Even though the economic climate in Guatemala is highly uncertain and risky, we are honoring our agreements for March 2020 and will disperse new loans to clients that were previously approved. And we will continue to offer new loans where longer-term clients still have viable businesses.

We have canceled all organizational spending and purchasing of anything not deemed essential.


Open + Accurate Information

Misinformation abounds in Guatemala regarding COVID-19 and we are doing our best to counter false messaging with accurate medical guidelines to keep our clients and staff informed and safe. We continue to be transparent with our clients about their loan status and with our supporters about the steps we are taking to respond as an organization. We are constantly reviewing various financial scenarios as we make some very difficult decisions about a future no one knows for sure. These are indeed difficult and sad times for Friendship Bridge and our clients.



You have always stood by our clients and now we need you here for her more than ever. Our clients continue to be at the forefront of our decisions. Our response to our clients’ needs through restructuring of loans and deferment of payments will not be possible without your ongoing support.

We ask for your continued support through a gift today to allow Friendship Bridge to continue creating opportunities that empower Guatemalan women to build a better life.

Please contact us by email if you have any questions and please take good care of yourselves.



Got Health?

by Rachel Turner

Maria, born to subsistence farmers, didn’t remember a time in her childhood when she wasn’t working in the fields. In Guatemala, it’s not unusual for children to work in agriculture instead of attending school. This was the path Maria’s childhood took. She worked long, hard hours with sharp tools, no protection, and lots of exposure to pesticides. As she grew older, she learned to weave when she wasn’t farming. Education was never an option since there wasn’t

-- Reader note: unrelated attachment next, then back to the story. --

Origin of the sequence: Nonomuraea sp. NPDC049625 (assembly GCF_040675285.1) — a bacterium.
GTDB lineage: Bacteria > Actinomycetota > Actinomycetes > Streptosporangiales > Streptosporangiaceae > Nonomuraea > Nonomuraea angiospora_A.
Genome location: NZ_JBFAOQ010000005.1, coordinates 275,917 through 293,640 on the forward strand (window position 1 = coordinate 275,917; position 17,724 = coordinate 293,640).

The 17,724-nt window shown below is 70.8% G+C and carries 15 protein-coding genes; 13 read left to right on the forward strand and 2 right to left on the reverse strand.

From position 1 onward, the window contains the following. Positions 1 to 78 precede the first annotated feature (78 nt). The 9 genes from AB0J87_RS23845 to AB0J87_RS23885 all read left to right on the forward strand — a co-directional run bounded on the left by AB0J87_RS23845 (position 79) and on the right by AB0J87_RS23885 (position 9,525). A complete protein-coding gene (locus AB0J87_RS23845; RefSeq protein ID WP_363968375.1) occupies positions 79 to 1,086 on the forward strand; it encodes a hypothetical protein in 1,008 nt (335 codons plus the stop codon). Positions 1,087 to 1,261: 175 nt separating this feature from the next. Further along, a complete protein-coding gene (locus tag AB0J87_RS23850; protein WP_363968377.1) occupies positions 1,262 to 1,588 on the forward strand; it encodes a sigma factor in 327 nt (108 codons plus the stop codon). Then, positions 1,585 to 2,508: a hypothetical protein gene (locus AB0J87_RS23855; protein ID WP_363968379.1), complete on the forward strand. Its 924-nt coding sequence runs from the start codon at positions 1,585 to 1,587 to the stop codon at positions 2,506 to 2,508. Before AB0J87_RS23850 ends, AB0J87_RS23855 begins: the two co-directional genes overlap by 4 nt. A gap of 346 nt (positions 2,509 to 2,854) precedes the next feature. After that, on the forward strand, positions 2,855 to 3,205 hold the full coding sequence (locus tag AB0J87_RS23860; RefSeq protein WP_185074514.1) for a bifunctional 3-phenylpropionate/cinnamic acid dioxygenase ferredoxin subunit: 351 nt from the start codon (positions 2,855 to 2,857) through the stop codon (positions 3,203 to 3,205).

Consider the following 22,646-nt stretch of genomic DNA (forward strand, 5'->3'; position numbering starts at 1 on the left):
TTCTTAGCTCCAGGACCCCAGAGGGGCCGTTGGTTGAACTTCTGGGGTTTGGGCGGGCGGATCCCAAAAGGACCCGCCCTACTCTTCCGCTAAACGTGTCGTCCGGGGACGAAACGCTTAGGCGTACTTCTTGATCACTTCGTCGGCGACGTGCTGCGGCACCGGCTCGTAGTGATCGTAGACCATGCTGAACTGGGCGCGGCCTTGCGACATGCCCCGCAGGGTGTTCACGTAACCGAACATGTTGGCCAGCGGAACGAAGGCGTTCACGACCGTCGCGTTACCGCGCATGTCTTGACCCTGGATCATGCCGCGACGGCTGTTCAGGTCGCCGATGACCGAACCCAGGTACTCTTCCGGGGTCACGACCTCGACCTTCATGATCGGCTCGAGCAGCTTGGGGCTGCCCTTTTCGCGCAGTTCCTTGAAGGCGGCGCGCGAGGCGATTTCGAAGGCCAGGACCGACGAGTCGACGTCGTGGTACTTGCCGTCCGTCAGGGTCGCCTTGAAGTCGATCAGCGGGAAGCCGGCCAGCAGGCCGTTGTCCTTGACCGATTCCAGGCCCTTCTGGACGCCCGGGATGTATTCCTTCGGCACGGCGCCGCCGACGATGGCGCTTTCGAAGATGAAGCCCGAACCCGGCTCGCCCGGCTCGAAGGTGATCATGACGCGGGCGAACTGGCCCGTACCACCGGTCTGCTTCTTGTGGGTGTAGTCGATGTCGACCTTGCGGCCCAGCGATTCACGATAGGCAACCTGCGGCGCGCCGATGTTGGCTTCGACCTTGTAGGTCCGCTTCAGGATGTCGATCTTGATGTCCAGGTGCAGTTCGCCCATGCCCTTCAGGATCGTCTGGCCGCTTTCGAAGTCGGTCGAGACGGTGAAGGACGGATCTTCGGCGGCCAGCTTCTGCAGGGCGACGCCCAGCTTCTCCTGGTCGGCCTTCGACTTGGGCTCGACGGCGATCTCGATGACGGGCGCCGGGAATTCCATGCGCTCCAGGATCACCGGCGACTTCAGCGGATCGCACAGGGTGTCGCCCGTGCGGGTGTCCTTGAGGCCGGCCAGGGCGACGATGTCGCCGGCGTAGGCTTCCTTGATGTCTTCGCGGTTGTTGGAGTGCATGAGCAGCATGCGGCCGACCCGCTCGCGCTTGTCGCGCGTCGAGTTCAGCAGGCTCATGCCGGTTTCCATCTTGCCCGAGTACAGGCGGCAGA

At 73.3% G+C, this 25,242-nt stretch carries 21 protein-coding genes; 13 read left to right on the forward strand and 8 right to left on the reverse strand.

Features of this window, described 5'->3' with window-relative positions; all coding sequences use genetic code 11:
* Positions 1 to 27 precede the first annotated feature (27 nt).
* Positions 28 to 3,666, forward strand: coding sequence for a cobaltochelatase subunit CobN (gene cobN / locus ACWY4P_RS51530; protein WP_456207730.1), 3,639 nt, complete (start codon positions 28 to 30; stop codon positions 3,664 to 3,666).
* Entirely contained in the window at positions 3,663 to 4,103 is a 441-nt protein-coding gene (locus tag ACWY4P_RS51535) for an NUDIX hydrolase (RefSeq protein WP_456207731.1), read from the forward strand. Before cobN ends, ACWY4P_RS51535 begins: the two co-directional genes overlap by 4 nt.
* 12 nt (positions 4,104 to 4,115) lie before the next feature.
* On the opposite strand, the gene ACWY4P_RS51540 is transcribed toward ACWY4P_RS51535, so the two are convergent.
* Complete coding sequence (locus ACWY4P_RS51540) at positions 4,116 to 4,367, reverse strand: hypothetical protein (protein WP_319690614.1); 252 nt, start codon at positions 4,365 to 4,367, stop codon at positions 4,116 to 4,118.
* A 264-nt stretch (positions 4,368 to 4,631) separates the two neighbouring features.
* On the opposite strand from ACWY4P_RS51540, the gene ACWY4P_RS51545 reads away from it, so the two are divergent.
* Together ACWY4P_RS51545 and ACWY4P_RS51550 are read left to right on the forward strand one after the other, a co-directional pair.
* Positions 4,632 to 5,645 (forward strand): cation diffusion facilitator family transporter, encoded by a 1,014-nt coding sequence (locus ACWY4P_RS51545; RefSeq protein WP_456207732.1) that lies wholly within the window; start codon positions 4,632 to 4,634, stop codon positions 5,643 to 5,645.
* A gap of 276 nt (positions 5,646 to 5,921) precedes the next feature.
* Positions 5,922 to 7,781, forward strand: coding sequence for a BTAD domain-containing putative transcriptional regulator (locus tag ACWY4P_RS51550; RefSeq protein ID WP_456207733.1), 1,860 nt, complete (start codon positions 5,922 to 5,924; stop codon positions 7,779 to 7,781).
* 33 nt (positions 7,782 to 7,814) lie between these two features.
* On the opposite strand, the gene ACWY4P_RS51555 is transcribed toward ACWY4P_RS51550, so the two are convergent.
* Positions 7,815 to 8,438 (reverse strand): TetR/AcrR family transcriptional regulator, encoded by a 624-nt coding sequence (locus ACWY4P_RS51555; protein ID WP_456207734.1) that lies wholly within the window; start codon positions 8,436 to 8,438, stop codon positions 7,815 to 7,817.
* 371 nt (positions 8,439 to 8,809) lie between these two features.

extra money.

Maria married a farmer who had a different vision on life. He supported Maria in her desire to attend school. After much persistence, Maria learned to read, write, and study. At 20-years-old, she graduated from sixth grade. Excited by her accomplishment, Maria determined each of her four children would attend school. While her husband farmed, Maria started a side business weaving traditional Guatemalan blouses (huipiles). A few years later, she became a Friendship Bridge client, expanding her weaving business and diversifying her income by selling tamales three days a week. She enjoyed the monthly education sessions at her repayment meetings since they gave her access business training and how to explore income options. Maria began saving her profits and after a while she had